Vegantine’s Day: Spice Roasted Cauliflower Soup with Fried Capers
The second course in this year’s romantic Vegantine’s Day menu had to be a soup. I’m a salad girl through and through (have you ever physically yearned for lettuce? Because I have, and I feel no shame about that), but there’s just something innately sexy and homespun about a soup. To make a special appetizer salad that is texturally balanced, seductive and intriguing can be a bit of a challenge, but somehow soup just always seems like a win.
When you make a soup, it is always perceived as being more effort than a salad, regardless of whether it’s an elaborate three day bouillabaisse or simply a warm puree of San Marzano tomatoes with a sprinkle of fresh herbs. I might grumble sometimes at the thought of making soup because the leftovers are less “lunch worthy” to Mike, which means that they often get pushed to the back of the fridge until several days later, but truth be told I adore making soup. Gently stirring a simmering pot invariably feels seductive to me in a domestic goddess kind of way, and I dare say that the act of making soup is, at least to me, less homey than lascivious.
To make a tempting soup is easy enough as long as you remember the three basic principles of enticing food:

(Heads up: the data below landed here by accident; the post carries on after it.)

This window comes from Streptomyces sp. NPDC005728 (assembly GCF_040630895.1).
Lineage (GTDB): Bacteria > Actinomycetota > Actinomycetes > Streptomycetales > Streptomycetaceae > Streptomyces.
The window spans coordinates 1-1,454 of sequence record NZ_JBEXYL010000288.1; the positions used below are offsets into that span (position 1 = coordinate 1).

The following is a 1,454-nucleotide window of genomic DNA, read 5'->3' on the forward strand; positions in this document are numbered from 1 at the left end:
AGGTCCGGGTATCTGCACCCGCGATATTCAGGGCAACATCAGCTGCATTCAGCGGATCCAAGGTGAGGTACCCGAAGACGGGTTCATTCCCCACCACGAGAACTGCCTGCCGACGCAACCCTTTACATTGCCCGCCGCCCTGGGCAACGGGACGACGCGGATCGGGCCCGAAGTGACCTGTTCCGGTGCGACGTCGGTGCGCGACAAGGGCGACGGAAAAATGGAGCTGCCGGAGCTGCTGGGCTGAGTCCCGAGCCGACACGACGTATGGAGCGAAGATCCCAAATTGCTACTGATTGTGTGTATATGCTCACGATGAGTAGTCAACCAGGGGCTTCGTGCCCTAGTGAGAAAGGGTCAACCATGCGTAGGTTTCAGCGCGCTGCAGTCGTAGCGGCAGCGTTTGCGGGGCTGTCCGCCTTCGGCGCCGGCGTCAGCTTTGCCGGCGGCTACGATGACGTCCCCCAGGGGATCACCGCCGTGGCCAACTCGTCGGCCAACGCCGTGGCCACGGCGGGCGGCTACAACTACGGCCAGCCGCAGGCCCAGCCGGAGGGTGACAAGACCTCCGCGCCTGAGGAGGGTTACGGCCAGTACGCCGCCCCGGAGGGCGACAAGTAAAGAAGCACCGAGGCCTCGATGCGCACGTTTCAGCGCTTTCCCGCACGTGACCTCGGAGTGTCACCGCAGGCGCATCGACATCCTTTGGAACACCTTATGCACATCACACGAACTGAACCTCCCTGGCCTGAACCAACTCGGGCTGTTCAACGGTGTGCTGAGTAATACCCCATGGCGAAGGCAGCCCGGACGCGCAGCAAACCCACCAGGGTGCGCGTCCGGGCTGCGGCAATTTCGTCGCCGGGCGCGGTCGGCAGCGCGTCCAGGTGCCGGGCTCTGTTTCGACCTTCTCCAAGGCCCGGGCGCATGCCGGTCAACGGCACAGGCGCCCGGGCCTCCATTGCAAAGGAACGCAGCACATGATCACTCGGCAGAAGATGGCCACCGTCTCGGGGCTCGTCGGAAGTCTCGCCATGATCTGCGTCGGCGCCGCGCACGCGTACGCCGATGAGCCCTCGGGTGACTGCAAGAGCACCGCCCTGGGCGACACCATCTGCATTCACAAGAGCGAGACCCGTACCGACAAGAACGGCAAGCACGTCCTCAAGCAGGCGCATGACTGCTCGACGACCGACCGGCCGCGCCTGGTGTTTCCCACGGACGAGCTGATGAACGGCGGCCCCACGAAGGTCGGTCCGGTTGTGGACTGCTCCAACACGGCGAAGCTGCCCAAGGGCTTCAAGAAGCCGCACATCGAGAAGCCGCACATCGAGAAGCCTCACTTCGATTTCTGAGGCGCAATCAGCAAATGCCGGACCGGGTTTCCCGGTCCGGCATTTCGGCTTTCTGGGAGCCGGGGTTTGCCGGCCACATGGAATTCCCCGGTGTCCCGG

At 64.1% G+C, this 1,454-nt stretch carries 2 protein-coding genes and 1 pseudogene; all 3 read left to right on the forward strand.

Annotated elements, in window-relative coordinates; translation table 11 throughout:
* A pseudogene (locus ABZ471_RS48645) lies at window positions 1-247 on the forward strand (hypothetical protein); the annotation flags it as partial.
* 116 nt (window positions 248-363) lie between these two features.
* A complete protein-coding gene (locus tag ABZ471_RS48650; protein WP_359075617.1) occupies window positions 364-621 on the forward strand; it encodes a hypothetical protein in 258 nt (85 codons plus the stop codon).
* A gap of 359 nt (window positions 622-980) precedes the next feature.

1. You eat with your eyes, so make it pretty.
2. Texture matters. A silky texture feels more provocative than a chunky stew, and if you can add other elements for a bit of crunch or interest that’s all the better.
3. If it smells delicious, it usually is.
This soup begins with cauliflower, roasted to a state of caramelized sweetness with some heady South East Asian spices like garam masala and coriander. To a base of purchased stock (hey, there is roasting, straining and swirling going on and this is only one of the 4 courses. Must I really make my own vegetable stock as well?) we’ll add a potato for thickener, and deepen the flavor with some spicy ginger and garlic. The creaminess of the soup comes from preparation (boil, puree, strain) as well as a generous splash of non-dairy milk. Top with a honeyed herb oil and a sprinkle of crunchy fried capers (love!) and a captivating and exotically romantic vegan soup is yours.
Spice Roasted Cauliflower Soup with Fried Capers
Serves 4 as a light meal with salad and bread, or 6 as an appetizer portion
- 1 medium cauliflower (1 lb/450 g)
- 4.5 tbsp olive oil, divided
- 1.5 tsp garam masala
- 1/2 tsp ground coriander
- 5 cloves garlic
- 1 large white potato (1/2 lb, 225 g)
- 1″ knob ginger
- 3 tbsp capers
- 4 cups vegetable stock